Wednesday, July 17, 2013

Review: The Hunt of the Unicorn by C.C. Humphreys

The Hunt of the Unicorn
Description: Elayne thinks the old family story that one of her ancestors stepped through a tapestry into a world of mythical beasts makes a great fireside tale. But she lives in the real world. In New York City. And she's outgrown that kind of fantasy.

Until she finds herself in front of a unicorn tapestry at the Cloisters museum and sees her initials woven into the fabric. And hears a unicorn calling to her. And slips and falls—into that other world.

Suddenly the line between fantasy and reality isn't so clear. But the danger is real enough.

Stats: Young Adult Fantasy, 341 pages, First Published by Knopf Books for Young Readers, March 2011.

My Rating: 2 Stars

Is it possible to give unicorns a dark side? I've come to the conclusion that unicorns are probably the hardest sell of all magical creatures. Sure, they are right up there with rainbows and butterflies on the popularity scale for most females under the age of fourteen (or at least they used to be before Edward came along), but the mythology of unicorns is pretty simple. In the same way vampires are an embodiment of darkness, unicorns are an embodiment of purity. A unicorn is a healing creature with a thing for virgin girl companions. I guess when I ask if unicorns can have a dark side what I'm really asking is: Is there an interesting story to be found within the mythology?

Unfortunately, I'm not totally convinced. Although The Hunt of the Unicorns is a perfect example of a really great attempt the story here was just too... tame for me.

This isn't the sort of thing I would normally choose to read, but I got this book after meeting C.C. Humphreys in 2011 and have put off reading it till now. Confined to my bed I had only the books in front of me to choose from and I wanted something I knew I could read through quickly. The Hunt of the Unicorns fit the bill, so I started reading, and got incredibly bored, incredibly quickly. If I was reading this under different circumstances I can almost guarantee that I would have set it down for a looooong time before continuing, but desperate for entertainment I pressed on.

To give the author credit, he put a lot of work into creating an interesting magical world for his story to take place in. The imagination and variety of beasts that he uses was oddly fascinating and I feel he succeeded in what he was trying to achieve in that world. However, it was also very touch and go. In some places I feel he didn't take things far enough, in others you can see the development of the world getting to broad and getting in the way of the development of the characters and the plot. For me, the characters are the most important part of any story. In the Hunt of the Unicorn it was more about the world building then it should have been.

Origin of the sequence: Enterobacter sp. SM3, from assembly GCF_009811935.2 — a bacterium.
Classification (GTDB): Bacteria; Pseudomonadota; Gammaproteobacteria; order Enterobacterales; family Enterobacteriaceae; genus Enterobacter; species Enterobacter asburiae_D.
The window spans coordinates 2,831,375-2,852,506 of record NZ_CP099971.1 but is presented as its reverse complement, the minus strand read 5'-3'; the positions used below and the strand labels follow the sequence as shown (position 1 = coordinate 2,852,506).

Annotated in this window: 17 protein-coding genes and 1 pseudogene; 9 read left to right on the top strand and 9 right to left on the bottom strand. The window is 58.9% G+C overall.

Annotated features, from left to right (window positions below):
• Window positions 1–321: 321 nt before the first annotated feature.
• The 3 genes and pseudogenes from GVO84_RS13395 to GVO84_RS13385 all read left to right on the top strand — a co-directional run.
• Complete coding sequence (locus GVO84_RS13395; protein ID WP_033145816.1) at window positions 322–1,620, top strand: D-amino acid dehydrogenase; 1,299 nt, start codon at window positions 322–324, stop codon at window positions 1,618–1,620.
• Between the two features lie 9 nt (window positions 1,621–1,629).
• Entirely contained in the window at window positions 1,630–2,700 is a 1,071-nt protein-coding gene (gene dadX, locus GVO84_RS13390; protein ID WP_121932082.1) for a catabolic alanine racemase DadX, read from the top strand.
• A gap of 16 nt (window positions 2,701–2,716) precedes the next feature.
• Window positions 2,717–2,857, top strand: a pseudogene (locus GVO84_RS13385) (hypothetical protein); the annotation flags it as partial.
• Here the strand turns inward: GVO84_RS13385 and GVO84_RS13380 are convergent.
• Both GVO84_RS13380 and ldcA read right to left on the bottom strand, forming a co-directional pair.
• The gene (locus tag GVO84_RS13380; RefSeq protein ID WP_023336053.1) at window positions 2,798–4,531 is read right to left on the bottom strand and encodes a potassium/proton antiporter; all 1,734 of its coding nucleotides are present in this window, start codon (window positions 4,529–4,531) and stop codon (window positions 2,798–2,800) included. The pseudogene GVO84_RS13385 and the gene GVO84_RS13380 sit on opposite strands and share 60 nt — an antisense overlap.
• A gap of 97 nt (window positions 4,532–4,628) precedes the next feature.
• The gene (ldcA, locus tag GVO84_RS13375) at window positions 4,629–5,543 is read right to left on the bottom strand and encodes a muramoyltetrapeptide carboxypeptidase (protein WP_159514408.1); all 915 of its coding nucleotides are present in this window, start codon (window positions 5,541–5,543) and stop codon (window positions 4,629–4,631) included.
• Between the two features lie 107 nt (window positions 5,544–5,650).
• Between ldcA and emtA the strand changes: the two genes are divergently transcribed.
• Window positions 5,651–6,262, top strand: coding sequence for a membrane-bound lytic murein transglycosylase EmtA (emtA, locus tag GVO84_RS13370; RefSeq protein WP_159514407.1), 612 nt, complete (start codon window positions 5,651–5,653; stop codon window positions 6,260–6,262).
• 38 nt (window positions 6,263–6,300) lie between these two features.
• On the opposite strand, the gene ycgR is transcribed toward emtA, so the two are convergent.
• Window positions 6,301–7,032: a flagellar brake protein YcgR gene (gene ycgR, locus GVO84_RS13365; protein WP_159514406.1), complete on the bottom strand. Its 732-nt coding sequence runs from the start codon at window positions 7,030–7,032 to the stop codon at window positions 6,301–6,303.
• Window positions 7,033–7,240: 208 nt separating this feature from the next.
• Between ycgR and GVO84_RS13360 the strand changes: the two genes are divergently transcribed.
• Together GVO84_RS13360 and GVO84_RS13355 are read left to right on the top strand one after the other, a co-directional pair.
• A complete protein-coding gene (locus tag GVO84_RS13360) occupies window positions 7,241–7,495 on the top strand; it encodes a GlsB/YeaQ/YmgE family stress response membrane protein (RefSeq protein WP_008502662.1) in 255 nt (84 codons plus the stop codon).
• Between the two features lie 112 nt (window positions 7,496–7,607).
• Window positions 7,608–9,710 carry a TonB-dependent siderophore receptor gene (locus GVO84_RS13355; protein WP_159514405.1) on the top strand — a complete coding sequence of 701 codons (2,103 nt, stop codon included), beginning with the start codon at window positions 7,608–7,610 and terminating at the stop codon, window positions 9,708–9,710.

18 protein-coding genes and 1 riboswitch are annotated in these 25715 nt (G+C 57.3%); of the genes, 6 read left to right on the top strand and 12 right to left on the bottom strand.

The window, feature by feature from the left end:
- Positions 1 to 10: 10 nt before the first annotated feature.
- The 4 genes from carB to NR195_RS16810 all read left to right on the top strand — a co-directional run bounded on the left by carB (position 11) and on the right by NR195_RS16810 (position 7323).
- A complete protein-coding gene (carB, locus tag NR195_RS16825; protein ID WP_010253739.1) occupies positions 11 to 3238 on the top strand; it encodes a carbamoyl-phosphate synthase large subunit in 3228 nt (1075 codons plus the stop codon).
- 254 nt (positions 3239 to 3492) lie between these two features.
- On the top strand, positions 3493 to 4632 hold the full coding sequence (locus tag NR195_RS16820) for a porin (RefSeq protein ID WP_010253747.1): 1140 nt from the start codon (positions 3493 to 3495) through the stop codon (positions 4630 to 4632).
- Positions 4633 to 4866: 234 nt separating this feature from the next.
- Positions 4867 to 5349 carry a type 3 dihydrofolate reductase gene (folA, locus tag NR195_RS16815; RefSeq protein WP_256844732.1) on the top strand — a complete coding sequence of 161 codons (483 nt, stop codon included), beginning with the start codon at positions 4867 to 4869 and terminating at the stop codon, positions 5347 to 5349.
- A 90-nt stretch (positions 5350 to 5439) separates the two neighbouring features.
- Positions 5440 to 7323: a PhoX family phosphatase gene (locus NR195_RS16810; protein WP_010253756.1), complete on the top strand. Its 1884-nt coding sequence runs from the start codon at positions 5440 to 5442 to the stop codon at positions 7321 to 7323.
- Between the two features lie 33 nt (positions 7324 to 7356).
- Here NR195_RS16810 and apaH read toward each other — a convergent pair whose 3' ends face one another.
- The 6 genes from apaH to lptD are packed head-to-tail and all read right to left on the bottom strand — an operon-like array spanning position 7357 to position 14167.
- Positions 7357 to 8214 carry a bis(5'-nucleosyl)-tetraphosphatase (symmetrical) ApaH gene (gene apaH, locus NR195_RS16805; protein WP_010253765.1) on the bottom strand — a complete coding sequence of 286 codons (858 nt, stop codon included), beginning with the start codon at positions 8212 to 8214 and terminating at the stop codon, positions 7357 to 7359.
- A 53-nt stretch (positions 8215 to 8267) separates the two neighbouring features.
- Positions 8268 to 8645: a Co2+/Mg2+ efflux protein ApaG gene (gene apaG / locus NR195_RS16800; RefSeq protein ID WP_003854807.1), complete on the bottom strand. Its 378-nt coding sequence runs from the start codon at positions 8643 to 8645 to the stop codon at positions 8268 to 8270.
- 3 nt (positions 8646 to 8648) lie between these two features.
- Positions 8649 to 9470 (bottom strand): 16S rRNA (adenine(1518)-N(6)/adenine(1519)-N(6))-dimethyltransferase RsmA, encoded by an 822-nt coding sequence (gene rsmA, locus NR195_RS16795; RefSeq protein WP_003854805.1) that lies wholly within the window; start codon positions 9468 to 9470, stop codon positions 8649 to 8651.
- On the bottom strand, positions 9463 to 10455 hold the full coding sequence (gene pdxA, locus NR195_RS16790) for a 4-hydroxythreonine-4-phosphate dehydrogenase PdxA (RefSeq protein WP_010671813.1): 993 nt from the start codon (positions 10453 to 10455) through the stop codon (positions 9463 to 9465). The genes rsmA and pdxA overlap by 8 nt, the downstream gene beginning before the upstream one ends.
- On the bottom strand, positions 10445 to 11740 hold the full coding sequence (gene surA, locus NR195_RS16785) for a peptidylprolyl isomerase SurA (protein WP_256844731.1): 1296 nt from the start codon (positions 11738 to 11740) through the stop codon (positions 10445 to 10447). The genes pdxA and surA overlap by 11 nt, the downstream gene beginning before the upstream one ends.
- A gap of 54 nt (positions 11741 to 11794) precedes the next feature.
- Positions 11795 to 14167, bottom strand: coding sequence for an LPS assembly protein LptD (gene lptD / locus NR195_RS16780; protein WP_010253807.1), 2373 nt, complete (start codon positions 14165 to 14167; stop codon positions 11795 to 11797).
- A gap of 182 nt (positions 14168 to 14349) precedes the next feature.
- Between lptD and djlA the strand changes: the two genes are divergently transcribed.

Our protagonist Elayne is a great character in concept, but not in execution. It wasn't till I finished the book that I realized that she wasn't really a character, but a story device. I had no idea of who she really was. She had plenty of motivation, but very little substance. She's sort of just a teenage girl who gets swept up in a adventure, which is fine, but I ask for a little more.

On the other hand I was happy to see that the unicorn character, Moonspill, was a character in his own right and not just a horse with a horn. He had his own motivations and of all the characters in the story he stands out as one of the more rounded. Also very noteworthy is the character of Amphisbaena. A two-headed snake with mouths like no other. Amphisbaena is a surprisingly funny character gifted with all languages of man, beast, and magical creature alike.

Overall, everything was pretty good. There wasn't anything I hated and I finished the book without many complaints. Then of course I sat down to write this review and really thought about it. I realized two things.

First off, near the beginning of the book there is a scene that is central to the unicorns role in Goloth, Land of the Fabulous Beast. The role of the unicorn is to apparently purify the water so all the animals in and around Goloth can drink from the rivers because of course the humans have f-ed it all up. Normally, I would have considered mentioning this to be a spoiler because at the time it seemed like a pretty big deal. I thought that it was going to be part of the central plot of the story, but it isn't. It actually amounts to nothing. I can understand wanting to showcase the unicorns powers, however there are quite a few moments later in the book where this water-purification thing should be brought up again, but it isn't.

Then my second problem, the big, giant, plot hole problem. Later on in the book, when talking about the unicorns, it is mentioned by Moonspill that there is a place that is far away, over mountains yonder, where his children are safe from the dangers of Goloth. In this magical world, or at least in Goloth, Land of the Fabulous Beast all creatures are hunted, hunting is what everything is all about, the book is called The Hunt of the Unicorn. So if there is a place that is safe, why don't all the creatures just leave and go there? If the forest is on fire, you leave the forest.

I will say, before I put a cap on this review turned unexpected rant, that while I was reading The Hunt of the Unicorn it was an enjoyable experience, but the more thought I put into it the more I'm disappointed. For a book that I went into with very low expectations it did pretty well! Now however, I just find myself wanting to move on.

If I were to recommend this to someone it would be to younger YA readers. If I was just coming into the YA genre and I loved adventure fantasy then this would have blown me away!

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